Tuesday, 8 September 2015

Social media (and bolognese)

The Net at its Best

At a recent family wedding I had a lovely conversation with the girlfriend of my cousins' cousin.  I always worry at weddings about ending up sitting near people to who I have nothing to say, but this one worked well.  My dear beloved big brother, Daniel,  was on my left, and since he is the member of my immediate family I see least of, I was exceptionally grateful for this.  On my right was the cousin family of my cousin.  My brother and I were overheard by the lady (whose name has left me) who was working on a TV programme about social media.   Daniel and I were discussing the way Facebook has enabled very isolated farmers to finally network and be encouraged by shared experiences and support.  Our chat also included the amazing benefits to our home education journey because using Facebook I can find out about curricula which I never could have known about, and I have found a whole network of local home educators for the children and I to hang out with and mutually encourage.  

Overhearing this conversation, our fellow guest joined us because in her research for the telly, she has only found negative stories.  Infidelity and Divorce caused (in part) by Facebook.   And worse.

I added in the fact that Nick and I met on the internet (although in the days before social media!), to say that social media is brilliant.  


During the last few months, our maths home education has been dominated by my lack of ability to explain a concept which I felt eldest could probably grasp.   We tried and tried and tried, and then gave up and turned to Khan Academy to fill the gap.

Returning in September began miserably.  Exactly the same problem, but it was very clear to me that the issue was mine.  I didn't know how to explain this concept in a way which worked with her brain.  And it was frustrating.  The happy ending to the story comes from the very large, american Facebook group I am a member of which follows a particular guide to home education.  I stated my question.  I had 20 answers within a couple of hours.  I checked them all, looked at the different ways of explaining the concept in one evening, spent a few minutes digging through my craft pile in the loft the next day, half an hour colouring balls and cutting up egg boxes.  2 maths lessons later and BOOM.  Cracked it.  

And without Facebook, I would still be sitting here sobbing, my relationship with eldest strained by my inability.  Social media has transformed our world, and I imagine it has transformed mums' abilities to educate their kids at home.  For which I am grateful.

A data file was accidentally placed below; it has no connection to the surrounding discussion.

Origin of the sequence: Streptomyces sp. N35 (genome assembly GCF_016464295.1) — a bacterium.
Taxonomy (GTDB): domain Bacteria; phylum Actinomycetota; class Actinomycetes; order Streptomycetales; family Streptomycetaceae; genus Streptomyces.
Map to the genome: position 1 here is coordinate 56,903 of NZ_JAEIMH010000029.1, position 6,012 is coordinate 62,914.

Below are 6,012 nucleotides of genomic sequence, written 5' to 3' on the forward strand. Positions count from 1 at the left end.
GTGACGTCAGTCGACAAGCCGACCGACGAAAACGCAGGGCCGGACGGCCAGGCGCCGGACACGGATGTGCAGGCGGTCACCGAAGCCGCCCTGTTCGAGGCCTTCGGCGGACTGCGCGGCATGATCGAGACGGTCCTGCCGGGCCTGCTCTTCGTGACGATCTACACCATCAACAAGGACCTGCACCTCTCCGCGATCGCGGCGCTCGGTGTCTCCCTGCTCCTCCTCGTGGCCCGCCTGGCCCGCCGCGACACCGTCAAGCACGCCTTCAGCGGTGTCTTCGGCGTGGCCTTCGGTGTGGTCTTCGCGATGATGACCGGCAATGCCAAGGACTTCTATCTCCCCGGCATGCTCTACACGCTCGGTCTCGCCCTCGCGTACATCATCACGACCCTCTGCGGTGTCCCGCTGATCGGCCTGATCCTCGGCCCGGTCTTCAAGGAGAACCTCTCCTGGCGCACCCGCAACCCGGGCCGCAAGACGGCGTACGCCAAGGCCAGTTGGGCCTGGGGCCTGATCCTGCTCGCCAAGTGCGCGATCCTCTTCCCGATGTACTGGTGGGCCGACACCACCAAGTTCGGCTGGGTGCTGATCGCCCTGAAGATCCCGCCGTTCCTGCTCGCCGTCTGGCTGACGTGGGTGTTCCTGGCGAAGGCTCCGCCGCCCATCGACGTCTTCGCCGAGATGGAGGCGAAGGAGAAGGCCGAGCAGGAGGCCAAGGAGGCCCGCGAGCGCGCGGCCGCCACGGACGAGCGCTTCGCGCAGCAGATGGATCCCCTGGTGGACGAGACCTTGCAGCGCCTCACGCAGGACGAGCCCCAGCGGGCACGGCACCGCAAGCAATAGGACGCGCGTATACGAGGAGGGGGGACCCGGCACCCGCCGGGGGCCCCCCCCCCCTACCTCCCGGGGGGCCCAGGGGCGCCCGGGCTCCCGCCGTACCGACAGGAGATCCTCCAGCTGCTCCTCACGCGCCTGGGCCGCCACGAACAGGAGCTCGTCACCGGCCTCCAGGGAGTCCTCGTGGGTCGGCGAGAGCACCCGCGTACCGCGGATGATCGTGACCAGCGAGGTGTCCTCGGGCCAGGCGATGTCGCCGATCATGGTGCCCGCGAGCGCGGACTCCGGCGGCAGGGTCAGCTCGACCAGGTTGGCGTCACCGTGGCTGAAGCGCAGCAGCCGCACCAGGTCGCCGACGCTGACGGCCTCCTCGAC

Bolognese sauce

Some recipes develop over years and this is one of them.  It has evolved from the one my mum frequently cooked for us as children, and is one I make frequently.  It is much complemented when I feed it to others, especially when it ends up in a (very cheesy) lasagne.


1 onion, chopped
Optional extra veg: mushrooms, sliced; courgettes, peppers, in 1cm cubes ish!
500g beef mince (full-fat!)
Optional extra meat: chopped pancetta or bacon; chopped chorizo
2 tins chopped tomatoes
1/2 the tomato tin filled with water
2 Tbs tomato puree
2 Tbs sun-dried Tomato puree
1 tsp herbes de provence

Heat your oil in a large saucepan, then add the onions.  Very gently fry for 10 mins or so, with the lid on, stirring from time to time. Add in any other veg.  This makes the sauce go much further.  Fry til everything is soft.  I keep the lid on.

Add all the meat and stir obsessively to break up the mince into tiny pieces.  I cant bear lumps of mince!

once it is all broken and no longer looks raw, chuck in the rest of the ingredients, stir and leave on a very low heat to gently bubble for 30mins-1 hour.  It does get better with a good bubble.

Serve on pasta, with lots of cheese, or make lasagne (particularly yummy with chorizo).  Buen apetito.  Or something!


  1. When I was at university (the first time) we had Italian cleaning ladies in my college and one of them gave me instructions on how to make bolognese sauce which I have always followed. Basically, you can put in almost anything you want (lots of extra veg), but cook it for at least three hours. That really makes all the difference. It becomes a sauce rather than just a pan full of ingredients.

  2. perhaps I should try that one day. I do try to cook it for a long time, but am often not that organised!

  3. perhaps I should try that one day. I do try to cook it for a long time, but am often not that organised!